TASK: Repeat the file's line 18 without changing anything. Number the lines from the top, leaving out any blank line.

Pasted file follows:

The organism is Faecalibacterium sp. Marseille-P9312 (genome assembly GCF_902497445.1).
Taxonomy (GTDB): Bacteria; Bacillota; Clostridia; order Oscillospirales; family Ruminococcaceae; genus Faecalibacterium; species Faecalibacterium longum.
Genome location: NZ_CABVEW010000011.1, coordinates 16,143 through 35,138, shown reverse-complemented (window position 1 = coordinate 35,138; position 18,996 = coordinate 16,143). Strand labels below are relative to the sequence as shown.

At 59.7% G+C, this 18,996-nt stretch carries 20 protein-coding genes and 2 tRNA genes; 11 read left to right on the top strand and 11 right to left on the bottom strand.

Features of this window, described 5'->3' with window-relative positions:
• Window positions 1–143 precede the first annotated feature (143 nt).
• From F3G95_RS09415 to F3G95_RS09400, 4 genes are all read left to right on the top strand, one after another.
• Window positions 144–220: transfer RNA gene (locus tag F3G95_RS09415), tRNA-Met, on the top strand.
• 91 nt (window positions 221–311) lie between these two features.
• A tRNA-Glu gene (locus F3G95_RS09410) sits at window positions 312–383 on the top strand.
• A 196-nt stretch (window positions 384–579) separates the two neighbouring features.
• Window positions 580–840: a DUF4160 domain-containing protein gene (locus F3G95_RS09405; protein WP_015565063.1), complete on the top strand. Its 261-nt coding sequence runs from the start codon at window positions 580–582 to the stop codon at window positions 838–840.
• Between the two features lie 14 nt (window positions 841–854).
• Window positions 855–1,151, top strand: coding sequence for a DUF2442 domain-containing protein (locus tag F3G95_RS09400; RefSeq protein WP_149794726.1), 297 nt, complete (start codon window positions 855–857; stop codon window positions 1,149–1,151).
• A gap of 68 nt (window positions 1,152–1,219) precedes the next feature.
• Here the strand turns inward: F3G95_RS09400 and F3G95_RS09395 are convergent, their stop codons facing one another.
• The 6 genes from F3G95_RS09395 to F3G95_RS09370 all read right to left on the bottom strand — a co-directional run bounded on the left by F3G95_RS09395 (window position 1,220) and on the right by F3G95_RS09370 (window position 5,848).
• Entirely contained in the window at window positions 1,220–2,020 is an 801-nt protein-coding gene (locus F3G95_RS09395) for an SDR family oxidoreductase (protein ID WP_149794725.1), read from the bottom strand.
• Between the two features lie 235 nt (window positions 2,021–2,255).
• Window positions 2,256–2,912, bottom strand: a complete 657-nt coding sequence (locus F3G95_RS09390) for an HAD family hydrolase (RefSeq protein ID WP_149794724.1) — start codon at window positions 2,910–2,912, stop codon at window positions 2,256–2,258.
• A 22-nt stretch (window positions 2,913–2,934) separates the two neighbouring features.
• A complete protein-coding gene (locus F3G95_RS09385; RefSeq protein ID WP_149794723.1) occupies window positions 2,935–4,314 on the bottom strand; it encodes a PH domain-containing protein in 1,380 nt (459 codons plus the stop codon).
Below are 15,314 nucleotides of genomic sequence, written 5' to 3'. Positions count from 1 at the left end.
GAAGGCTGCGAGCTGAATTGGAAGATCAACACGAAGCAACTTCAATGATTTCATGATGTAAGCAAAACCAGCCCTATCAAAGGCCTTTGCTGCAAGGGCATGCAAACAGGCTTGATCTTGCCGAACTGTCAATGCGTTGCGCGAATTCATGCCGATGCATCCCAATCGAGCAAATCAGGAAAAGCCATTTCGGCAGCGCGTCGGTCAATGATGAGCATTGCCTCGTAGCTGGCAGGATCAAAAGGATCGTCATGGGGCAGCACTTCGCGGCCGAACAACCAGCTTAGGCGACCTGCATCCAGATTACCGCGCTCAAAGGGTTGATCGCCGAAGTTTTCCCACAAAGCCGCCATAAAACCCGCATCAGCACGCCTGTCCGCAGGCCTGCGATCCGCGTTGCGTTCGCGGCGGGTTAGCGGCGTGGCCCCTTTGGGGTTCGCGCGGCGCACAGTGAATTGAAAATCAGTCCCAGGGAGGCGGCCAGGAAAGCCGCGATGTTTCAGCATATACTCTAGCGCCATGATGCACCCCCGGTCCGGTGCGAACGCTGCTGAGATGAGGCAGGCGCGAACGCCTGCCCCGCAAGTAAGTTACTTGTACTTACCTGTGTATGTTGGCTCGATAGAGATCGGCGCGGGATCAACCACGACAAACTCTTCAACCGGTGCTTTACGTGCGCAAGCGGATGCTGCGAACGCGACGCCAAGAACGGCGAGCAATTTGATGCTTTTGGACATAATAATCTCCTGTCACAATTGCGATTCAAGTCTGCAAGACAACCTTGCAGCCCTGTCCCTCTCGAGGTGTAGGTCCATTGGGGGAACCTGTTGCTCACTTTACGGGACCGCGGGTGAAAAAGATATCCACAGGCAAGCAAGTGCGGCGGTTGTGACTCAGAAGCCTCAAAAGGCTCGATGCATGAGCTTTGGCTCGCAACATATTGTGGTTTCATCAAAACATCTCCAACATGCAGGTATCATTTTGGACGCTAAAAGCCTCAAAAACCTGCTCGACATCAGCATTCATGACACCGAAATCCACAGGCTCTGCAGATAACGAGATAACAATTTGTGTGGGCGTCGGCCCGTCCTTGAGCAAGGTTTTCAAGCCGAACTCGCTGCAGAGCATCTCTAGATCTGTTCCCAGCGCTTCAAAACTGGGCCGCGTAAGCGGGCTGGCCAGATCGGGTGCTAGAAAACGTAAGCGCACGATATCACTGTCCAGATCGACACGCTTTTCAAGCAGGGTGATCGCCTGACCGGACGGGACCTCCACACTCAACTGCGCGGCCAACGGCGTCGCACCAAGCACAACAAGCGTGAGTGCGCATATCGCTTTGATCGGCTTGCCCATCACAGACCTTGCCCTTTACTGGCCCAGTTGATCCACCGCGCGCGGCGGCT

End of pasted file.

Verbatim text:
• Entirely contained in the window at window positions 1,220–2,020 is an 801-nt protein-coding gene (locus F3G95_RS09395) for an SDR family oxidoreductase (protein ID WP_149794725.1), read from the bottom strand.